The Gulf of Mexico’s shallow basin is a “great place” forsmaller independents now and into the future, according to threewho should know. Executives with three of the best performingindependents say their companies will continue to focus nearly allof their attention on finding natural gas in the shallow offshoreareas of Texas and Louisiana.

D. Peter Canty, COO of Stone Energy Corp. joined HoustonExploration Co. CFO Thomas W. Powers and Chieftain InternationalCOO Stephen C. Hurley for a panel discussion Wednesday at the DainRauscher Wessels Energy Conference in Houston.

Though their strategies are different, their earnings all haveescalated and their philosophies are nearly identical. There arestill plenty of opportunities for growth in the shallow waters ofthe Gulf, and even if natural gas prices were to fall, theinfrastructure is in place for company earnings to continue torise.

“We have opportunities on all of the properties we own,” saidStone’s Canty. “And with the quality of 3D seismic technology, itjust keeps getting better and better.” Instead of buying propertiesthis year, Stone has focused its attention on farm-ins, andcurrently has four drilling exclusively on the Gulf Coast. Cantysaid the near-Gulf area is perfect for his company because it has aproducing history, existing infrastructure and a low level ofproduction.

Stone, based in Lafayette, LA, may be small, but its strategyhas paid off. By focusing all of its attention on properties thatare about a two and a half-hour helicopter trip from the homeoffice, Canty said that since 1993, the company has had a 78%drilling success rate. It now produces 202 MMcfe/d. Cash flow hasrisen 77% in the last three years, and it has outperformed theStandard & Poors index with a growth rate of 25% a year.

All of Stone’s success has been tied to a belief that a companyshould take care of what it’s got before it takes on newacquisitions. “We believe you gamble with the drill bit and notwith the balance sheet,” Canty said.

Houston Exploration’s Powers said his company, which has 97% ofits business tied into natural gas, with most of it in the Gulf,operates on three principles: accumulate great assets; focus on thecore areas; and maintain a high working interest. By keeping itsoperating base solidly in the Gulf, its strategy appears to beworking.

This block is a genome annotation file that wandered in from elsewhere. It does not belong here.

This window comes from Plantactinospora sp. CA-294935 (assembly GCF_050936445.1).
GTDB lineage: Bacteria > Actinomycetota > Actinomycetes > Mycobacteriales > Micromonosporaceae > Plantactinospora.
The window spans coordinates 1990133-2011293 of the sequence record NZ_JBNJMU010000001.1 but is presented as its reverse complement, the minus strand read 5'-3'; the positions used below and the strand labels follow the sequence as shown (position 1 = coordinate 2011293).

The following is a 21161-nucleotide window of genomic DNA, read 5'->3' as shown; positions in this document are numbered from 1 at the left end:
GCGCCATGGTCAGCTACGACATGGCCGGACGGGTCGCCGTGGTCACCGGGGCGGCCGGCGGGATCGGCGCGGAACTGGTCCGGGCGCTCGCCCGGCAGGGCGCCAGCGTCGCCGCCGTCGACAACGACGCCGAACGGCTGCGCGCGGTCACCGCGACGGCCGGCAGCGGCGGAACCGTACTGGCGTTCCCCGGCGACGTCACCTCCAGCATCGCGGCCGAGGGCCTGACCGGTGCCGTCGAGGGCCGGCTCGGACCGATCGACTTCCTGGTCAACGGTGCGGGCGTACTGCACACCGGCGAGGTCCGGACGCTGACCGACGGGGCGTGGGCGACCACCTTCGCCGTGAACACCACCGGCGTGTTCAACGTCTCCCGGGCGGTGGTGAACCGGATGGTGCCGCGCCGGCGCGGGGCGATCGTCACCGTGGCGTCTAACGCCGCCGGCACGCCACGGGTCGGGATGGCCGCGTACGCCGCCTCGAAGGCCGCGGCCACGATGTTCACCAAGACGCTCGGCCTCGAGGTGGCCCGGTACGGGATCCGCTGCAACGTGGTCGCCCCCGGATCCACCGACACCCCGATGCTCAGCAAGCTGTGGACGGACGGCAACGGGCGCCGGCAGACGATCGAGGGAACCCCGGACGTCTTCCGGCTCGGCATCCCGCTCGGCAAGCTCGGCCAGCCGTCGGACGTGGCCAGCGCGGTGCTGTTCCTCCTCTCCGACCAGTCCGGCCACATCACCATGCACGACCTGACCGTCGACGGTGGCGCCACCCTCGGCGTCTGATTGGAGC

Currently, Houston Exploration has 237 Bcfe net proved reservesin the Gulf alone, with a total for the company of 541 Bcfe. (Thebulk of its other reserves are in South Texas, with some inLouisiana and West Virginia.) Average daily production for thefirst half of 2000 was 93 MMcfe/d in the Gulf alone – overall, itstotal average daily production was 214 MMcfe.

“We are taking advantage of two things,” said Powers. “One isthat we like the shallow Gulf. Most of our drilling is at less than600 feet. And we like the high deliverability within the existinginfrastructure.” Through the end of this year, Houston Explorationplans to drill up to 12 wells in the Gulf alone. “There’s atremendous amount of potential upside for the company here.”

Chieftain’s Hurley, who admitted that of the three, his companyis the one with a visibility problem despite its success in theGulf, also was high on natural gas prospects there. Chieftain,headquartered in Edmonton, AL, actually set up its explorationoffice in Dallas, and it does not drill in Canada; rather nearlyall of its business is focused in the Gulf. In fact, 95% ofChieftain’s projected gas sales will come from the Gulf, he said.

At the end of June 2000, Chieftain ranked among the top 10independents offshore, in water depths up to 600 feet withinterests in 148 Gulf blocks. Only 11 are in deep water. So farthis year, the company has had 10 gas discoveries, and it has begunfour new fields. For the first six months, its drilling activityhad increased 148%.

“We have had wonderful growth,” Hurley said, with nearly all ofthat keyed to shallow Gulf waters now abandoned by the majors.”It’s our playground, and we consider ourselves Gulf of Mexicodriven.”

Despite the three companies’ successes in the shallow Gulf, theyexpect to see “accelerated” consolidation in some companies,probably within the next year.

“There’s just flat out too many companies out there,” saidHurley. “Until six months ago, it wasn’t too pretty to acquire someof these independents. But that’s not the case now, with theearnings we’ve had.”

Stone’s Canty agreed. “It’s definitely moving that way,” he saidof more companies merging.

Still, Houston Exploration’s Powers said he believes that theshallow Gulf remains a strong area for smaller independents. Theinfrastructure is already there, he said, and there will be littlecompetition from the majors.

“There is a tremendous niche for the independents there,” saidPowers. “There’s probably too many players in the Gulf, but thereis a place for a lot of them. The majors can’t be there.”

Despite the already heavy activity in the shallow Gulf, evenmore companies are going to move into obtaining leases there, saidthe executives. By the time the Minerals Management Service holdsits next lease sale on Central Gulf properties in April 2001,activity will pick up – among small and maybe even some of themajors.

“Next spring’s lease sale has all the earmarks of being ablockbuster sale,” said Hurley. “We welcome the challenge.”

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